What Should Be In Your Risk Register? [Free Template]
Our webinar training session was this week focused on Risk Management for law firms. (The slides are available here if you are interested). A key part of the training was around the risk register.
In the session we talked about Identifying, Monitoring and Mitigating risks that arise in practice, whether they are “big picture” or “targeted” risks.
- “Big Picture” risks are the types of risks that affect all law firms, such as Anti-money laundering, protecting client money and cybercrime. They would also include business continuity risks.
- “Targeted” risks are those which are more relevant to your particular firm. This would include firm culture, your practice areas, client base and file-specific issues.
Why you need a risk register
A risk register is a simple tool that allows you to prioritise and manage risk that you have identified. It is also the centrepiece of the Monitoring part of risk management.
Without a risk register, you would struggle to persuade the SRA (and possibly insurers) that you have complied with your duty to:
“identify, monitor and manage all material risks to your business” (para 2.5 of the SRA Code of Conduct for Firms)
There is no single best format for a risk register. There are lots of different versions around.
Our free template (in Excel format) can be downloaded below.
- Sheet 1 contains the risk register itself. This is intended to be a live document, updated and reviewed regularly.
- Sheet 2 is the risk matrix (in 5×5 format). This is your way of scoring and prioritising risks.
- Sheet 3 suggests some categories of risk – you might have your own which are more relevant.
- Sheet 4 gives some instructions to help populate the risk register.
Done correctly, a risk register is both an incredibly useful risk management tool as well as a valuable audit trail.
3 options for working as a self employed solicitor
So, you have made a bit of a name for yourself, mastered your craft and have amassed a book of potential clients. Working from home is actually quite pleasant and you don’t miss that commute.
You want to strike out on your own, but what are your options?
Essentially, you have 3: start your own firm, join a firm as a fee sharing solicitor, or become a freelancer.
News and Guidance
Law Society Updates
- New practice note on Price and Service Transparency – a comprehensive roundup of the SRA Transparency Rules. Is it time to review your website? You know the SRA is actively looking for offenders and they have become less tolerant of excuses.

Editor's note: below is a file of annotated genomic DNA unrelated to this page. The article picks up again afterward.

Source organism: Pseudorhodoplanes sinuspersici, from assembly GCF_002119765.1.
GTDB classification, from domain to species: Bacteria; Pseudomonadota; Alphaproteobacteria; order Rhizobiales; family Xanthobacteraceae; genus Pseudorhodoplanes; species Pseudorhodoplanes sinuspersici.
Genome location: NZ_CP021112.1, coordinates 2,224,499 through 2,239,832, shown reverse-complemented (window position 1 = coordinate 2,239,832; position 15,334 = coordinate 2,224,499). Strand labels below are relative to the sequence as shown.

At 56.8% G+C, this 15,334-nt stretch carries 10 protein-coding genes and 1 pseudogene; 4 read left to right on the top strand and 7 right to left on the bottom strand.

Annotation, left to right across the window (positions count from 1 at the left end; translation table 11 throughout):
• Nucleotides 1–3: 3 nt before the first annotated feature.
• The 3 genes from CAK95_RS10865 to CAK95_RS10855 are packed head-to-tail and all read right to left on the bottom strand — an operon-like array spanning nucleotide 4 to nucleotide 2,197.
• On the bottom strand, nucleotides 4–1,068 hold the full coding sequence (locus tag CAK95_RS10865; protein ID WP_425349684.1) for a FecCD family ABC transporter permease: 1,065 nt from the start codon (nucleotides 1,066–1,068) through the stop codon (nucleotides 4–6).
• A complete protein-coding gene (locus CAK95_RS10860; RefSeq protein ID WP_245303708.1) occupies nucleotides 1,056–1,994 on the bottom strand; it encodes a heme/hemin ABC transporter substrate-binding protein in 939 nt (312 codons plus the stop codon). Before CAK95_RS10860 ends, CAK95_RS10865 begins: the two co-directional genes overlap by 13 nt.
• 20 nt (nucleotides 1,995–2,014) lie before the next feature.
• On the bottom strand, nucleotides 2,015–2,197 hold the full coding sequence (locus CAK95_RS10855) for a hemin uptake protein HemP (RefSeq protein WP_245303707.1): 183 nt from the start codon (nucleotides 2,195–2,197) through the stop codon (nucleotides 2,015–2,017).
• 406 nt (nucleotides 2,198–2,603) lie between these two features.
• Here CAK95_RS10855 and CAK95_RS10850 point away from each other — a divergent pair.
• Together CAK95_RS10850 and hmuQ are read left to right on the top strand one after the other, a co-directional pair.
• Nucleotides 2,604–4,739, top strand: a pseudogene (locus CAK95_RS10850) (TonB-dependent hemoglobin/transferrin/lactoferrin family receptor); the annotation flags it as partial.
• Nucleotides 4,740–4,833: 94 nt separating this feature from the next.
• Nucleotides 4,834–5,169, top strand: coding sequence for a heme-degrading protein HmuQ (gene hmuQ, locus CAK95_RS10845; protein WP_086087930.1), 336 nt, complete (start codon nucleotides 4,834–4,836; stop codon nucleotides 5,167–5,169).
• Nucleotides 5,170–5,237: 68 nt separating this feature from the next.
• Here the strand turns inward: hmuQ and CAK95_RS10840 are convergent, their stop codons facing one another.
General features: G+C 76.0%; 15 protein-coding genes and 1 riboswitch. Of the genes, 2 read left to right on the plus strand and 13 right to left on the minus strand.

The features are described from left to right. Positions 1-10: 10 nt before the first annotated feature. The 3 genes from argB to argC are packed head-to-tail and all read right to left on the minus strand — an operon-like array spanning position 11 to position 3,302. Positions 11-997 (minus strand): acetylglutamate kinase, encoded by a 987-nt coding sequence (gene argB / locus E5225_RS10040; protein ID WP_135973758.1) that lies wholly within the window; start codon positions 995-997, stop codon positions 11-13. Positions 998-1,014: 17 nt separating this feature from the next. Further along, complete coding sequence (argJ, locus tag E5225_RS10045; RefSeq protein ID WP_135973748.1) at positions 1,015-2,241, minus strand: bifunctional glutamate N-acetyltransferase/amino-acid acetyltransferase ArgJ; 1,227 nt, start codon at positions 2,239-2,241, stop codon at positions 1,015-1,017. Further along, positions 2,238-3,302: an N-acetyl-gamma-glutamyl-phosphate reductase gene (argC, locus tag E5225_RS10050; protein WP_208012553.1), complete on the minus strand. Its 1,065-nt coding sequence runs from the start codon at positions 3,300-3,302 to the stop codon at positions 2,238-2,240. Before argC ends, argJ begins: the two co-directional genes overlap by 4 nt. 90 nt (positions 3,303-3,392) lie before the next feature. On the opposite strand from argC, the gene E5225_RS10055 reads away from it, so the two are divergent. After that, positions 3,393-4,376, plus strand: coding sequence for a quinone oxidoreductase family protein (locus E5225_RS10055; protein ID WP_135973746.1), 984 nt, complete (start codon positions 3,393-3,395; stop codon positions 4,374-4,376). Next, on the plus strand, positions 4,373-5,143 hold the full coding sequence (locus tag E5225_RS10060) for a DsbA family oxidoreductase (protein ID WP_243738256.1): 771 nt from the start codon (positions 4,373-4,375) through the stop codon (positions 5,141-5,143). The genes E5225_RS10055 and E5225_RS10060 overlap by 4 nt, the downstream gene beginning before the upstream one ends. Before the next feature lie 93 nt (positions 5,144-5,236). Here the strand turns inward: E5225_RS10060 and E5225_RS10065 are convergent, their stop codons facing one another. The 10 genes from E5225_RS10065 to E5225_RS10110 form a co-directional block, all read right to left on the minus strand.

- Five-star Trustpilot reviews becoming “hygiene factor” not differentiator (Legal Futures) – If all that the 5-star results tell us is that those at the top of the list are better at “online reputation management”…maybe review sites aren’t the silver bullet to improve service/access.
Thanks to everyone who attended this week’s webinar on Risk Management (a record attendance!). The slides are below and the Zoom recording has been sent out to those who registered. (Get in touch if you would like access).
Next month’s training is going back to basics, with a session on confidentiality and conflicts. An oldie but a goodie. The registration email will come around in due course and you may want to circulate around your firm.
JBL clients get priority, then we open up any remaining slots to a wider audience closer to the time.
- Brian Milner-Lunt – High court rejects appeal against SDT strike off for over-charging. It was reasonable for the tribunal to find the former sole practitioner dishonest in charging an estate eight times the costs he was entitled to.
- Peter Gray – City litigation partner struck off for misleading the Court and opposition regarding a freezing order.
- Ashgar Ali – fined £35k (and restricted from practice) for lack of integrity in “turning a blind eye” to obviously suspicious PI claims.
- Thomas Ponsonby – section 43 (banning) order for paralegal who forged client’s signature on a consent form.
- Ben Moore – section 43 order for probate manager who accepted a £20k gift from a vulnerable elderly client, without informing his employer or advising the client to take independent advice.
- Donna Marie Bibby – section 43 order for dishonesty withholding a conviction from her employers.
- Olusola Oyediran – section 43 order for immigration case worker who dishonestly represented that an application had been made to the Home Office when it had not.
- Emma Beddows – section 43 order for non-solicitor head of private client department who misappropriated almost £100k from estate accounts.